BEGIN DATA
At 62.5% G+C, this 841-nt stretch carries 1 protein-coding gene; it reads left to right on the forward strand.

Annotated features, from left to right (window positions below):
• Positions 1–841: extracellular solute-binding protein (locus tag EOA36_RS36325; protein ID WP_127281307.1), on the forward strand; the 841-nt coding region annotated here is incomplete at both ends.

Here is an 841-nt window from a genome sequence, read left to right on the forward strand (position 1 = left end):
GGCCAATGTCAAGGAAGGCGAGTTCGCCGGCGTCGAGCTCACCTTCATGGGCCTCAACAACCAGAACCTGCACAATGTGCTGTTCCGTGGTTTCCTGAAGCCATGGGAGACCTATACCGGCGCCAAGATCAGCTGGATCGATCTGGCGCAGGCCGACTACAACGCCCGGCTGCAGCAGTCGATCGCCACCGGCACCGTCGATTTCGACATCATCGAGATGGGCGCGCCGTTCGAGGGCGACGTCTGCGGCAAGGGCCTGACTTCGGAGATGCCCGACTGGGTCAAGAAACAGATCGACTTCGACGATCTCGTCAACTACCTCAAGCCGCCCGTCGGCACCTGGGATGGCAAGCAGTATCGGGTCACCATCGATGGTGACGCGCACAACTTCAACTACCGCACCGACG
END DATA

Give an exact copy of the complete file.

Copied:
At 62.5% G+C, this 841-nt stretch carries 1 protein-coding gene; it reads left to right on the forward strand.

Annotated features, from left to right (window positions below):
• Positions 1–841: extracellular solute-binding protein (locus tag EOA36_RS36325; protein ID WP_127281307.1), on the forward strand; the 841-nt coding region annotated here is incomplete at both ends.

Here is an 841-nt window from a genome sequence, read left to right on the forward strand (position 1 = left end):
GGCCAATGTCAAGGAAGGCGAGTTCGCCGGCGTCGAGCTCACCTTCATGGGCCTCAACAACCAGAACCTGCACAATGTGCTGTTCCGTGGTTTCCTGAAGCCATGGGAGACCTATACCGGCGCCAAGATCAGCTGGATCGATCTGGCGCAGGCCGACTACAACGCCCGGCTGCAGCAGTCGATCGCCACCGGCACCGTCGATTTCGACATCATCGAGATGGGCGCGCCGTTCGAGGGCGACGTCTGCGGCAAGGGCCTGACTTCGGAGATGCCCGACTGGGTCAAGAAACAGATCGACTTCGACGATCTCGTCAACTACCTCAAGCCGCCCGTCGGCACCTGGGATGGCAAGCAGTATCGGGTCACCATCGATGGTGACGCGCACAACTTCAACTACCGCACCGACG